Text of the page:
An increasing number of psychologists and philosophers believe that to understand how the mind really works, we must understand it as both embedded in a body and as situated in an environment. Ac
Like many other people—over $820 million worth of people in the US alone, according to the latest box office results I read while writing this post—I just saw Guardians of the Galaxy Vol. 2. It’s lots of fun—psychedelic colors, battles in space, and great ’70s music played on a Walkman.
It also features an unhappy and ever-expanding brain masquerading as a planet and seeking world domination. And that’s a problem, a very big problem, for the guardians to solve. Without giving away too much of the plot about how the guardians encounter the evil brain (it’s a pretty thin plot anyway; all the fun’s in the action), the problem for the guardians is how to counter the megalomania of the brain.
In order to understand and ultimately defeat the evil of the brain, the guardians need to figure out what’s driving it. There’s a famous philosophical thought experiment about a brain in a vat that might help them. The thought experiment, originally proposed by Hilary Putnam, is rooted in Cartesian skepticism: how do you know all your experiences aren’t illusory? One version goes like this. Imagine the possibility that you are a brain in a vat, artificially maintained and stimulated, just a brain, floating there. Wouldn’t it still be possible for you to have all the experiences, memories, thoughts, or emotions that you are now having? So, how do you know you aren’t a brain in a vat?
Putnam’s answer to this, called “semantic externalism,” was that your thoughts can’t be thoughts of something unless they refer to something that actually exists. Your thoughts might be thoughts of something else—vat-trees—but they aren’t thoughts of trees. For you to have thoughts of what we mean by trees, there must be real trees.
Now think about love. Could a brain in a vat be in love? Or would the emotions experienced by the vat-brain only be vat-brain love of a vat-brain object? (Could you love your partner if your partner were only a figment of your imagination?) Suppose the brain realized this—that the love it feels might just be the love of a vat-brain object, not a real object? That’s the skeptical point, after all—that the object the vat-brain loves really is just a vat-brain-object, and the vat-brain can’t be sure of the difference.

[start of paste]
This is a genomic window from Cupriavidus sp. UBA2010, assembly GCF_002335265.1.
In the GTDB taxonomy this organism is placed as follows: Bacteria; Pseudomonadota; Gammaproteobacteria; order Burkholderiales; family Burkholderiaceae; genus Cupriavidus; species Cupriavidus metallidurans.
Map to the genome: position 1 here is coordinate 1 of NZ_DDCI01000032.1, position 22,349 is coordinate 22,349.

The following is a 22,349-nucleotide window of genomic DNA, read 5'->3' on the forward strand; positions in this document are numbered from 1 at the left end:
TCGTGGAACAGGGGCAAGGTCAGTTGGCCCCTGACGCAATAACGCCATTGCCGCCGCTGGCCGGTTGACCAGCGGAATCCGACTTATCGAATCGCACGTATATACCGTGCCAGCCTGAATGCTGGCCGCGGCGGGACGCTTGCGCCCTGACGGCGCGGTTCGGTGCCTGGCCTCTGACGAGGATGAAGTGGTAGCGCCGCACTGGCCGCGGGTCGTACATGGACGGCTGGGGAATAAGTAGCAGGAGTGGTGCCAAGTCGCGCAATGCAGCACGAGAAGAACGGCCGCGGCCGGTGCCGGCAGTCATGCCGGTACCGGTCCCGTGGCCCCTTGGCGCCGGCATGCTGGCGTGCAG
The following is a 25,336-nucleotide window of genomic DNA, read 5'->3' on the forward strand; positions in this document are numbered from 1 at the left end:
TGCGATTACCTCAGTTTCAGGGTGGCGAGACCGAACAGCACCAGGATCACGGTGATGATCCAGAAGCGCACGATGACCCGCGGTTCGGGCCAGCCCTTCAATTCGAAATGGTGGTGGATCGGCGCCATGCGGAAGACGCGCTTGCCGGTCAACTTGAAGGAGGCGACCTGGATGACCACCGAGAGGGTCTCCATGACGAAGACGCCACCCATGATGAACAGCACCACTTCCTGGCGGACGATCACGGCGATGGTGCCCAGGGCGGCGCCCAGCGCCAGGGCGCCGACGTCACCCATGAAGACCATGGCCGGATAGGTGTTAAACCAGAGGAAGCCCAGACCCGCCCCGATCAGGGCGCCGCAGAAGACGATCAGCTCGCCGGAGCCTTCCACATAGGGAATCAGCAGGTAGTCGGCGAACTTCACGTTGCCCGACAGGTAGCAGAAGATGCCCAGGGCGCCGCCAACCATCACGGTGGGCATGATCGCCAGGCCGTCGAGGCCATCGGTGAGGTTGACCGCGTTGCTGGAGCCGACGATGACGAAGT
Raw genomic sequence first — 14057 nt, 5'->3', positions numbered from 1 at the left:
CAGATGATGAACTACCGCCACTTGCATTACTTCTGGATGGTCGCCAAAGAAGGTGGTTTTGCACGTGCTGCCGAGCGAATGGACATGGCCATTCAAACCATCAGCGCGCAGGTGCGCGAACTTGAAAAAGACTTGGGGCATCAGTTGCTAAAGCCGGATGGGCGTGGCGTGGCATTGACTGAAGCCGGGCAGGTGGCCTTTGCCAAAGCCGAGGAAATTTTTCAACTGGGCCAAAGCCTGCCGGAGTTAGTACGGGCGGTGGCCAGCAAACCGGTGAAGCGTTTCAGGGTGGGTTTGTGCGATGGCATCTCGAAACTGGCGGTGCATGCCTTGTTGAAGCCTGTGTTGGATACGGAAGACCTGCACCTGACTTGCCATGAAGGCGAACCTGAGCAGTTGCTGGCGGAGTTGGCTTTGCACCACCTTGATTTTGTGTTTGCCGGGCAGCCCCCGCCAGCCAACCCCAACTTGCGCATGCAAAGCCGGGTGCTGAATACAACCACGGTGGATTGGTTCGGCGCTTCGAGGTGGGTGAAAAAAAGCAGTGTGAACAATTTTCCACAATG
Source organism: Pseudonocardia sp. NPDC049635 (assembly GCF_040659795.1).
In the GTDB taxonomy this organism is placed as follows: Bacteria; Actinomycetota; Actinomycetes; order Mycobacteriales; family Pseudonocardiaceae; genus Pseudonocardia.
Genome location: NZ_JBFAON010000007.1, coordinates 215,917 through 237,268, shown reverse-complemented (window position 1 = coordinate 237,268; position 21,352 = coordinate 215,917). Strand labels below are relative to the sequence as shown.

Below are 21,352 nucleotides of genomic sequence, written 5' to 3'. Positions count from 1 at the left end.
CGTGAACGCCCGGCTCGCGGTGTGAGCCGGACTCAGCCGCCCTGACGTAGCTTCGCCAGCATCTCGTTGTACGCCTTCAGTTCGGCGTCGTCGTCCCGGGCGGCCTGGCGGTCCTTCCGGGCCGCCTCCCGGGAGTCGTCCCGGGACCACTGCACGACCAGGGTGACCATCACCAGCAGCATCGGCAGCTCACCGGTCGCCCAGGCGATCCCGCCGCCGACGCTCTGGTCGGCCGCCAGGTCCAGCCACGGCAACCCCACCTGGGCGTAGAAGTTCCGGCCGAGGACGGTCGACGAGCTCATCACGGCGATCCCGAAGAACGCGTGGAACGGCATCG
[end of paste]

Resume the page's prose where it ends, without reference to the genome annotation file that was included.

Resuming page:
How might the vat-brain respond, if this recognition made it feel lonely or sad? Might it want to try to make a real object for its love? And if it realized that the object it had made was only a vat-object, not a real object, what then? How would the vat-brain react if it came to the realization that what it thought was reciprocation of its love was only vat-thinking-reciprocal-vat object? Might it get mad and terminate the vat-object for not being real? Kill off the vat-object, to try again? Might it then make another vat-object, and another, and another, each time coming to the realization that it was destined to be frustrated in love because vat-brain-love of a vat-object isn’t real love of something real?
Even worse, think about power. Suppose the brain in a vat wanted power. Could it have power, if there wasn’t something for it to have power over? (Can you be powerful without something to lord over?) Suppose the vat-brain realized that in order for its experiences of the exercise of power to be real exercises of power, there must be external objects for it to have power over? On the skeptical charge, it can’t know whether there are such objects, so it can’t be sure whether what it thinks is the exercise of power is just illusory. What might it do then? It could try to create things to have power over, but once again the problem is that they might only be vat-things, not real things. So like the love of vat-objects, power over vat-objects might seem empty. At least, the vat-brain has no way of telling whether what it thinks is the exercise of power is simply illusory.
Confronted with these despairing conclusions, what might a vat-brain do? Make itself so big that there’s no room for anything else in this and every other galaxy? Maybe the next best thing to exercising power over external objects would be to deny their very possibility, swallowing up the whole world and in so doing extinguishing any possibility other than the pure exercise of power.
Is this what the vat-brain thought experiment might ultimately become: the megalomania of the vat-brain? A world in which the vat-brain can be sure vat-brain is all there is, rather than a world in which the vat-brain worries about whether it can ever reach out beyond itself? Such megalomania is the frightening prospect faced by the galaxy’s guardians.
These thought-experiments aren’t just idle curiosity. They ask you to think about where radical skepticism might really lead you. Could it lead you to a kind of megalomania? If you can’t know that you are a being in the world, in real relationships with real things in the world, maybe you just are the world, the whole world, and you can do anything you want with it. Maybe that’s all there is for you—and the ultimate in the recognition that all you care about is you and the pure hegemony of you.
But if you think this way, and you are wrong and we really do exist outside of you, we just might need some guardians to protect ourselves against you….
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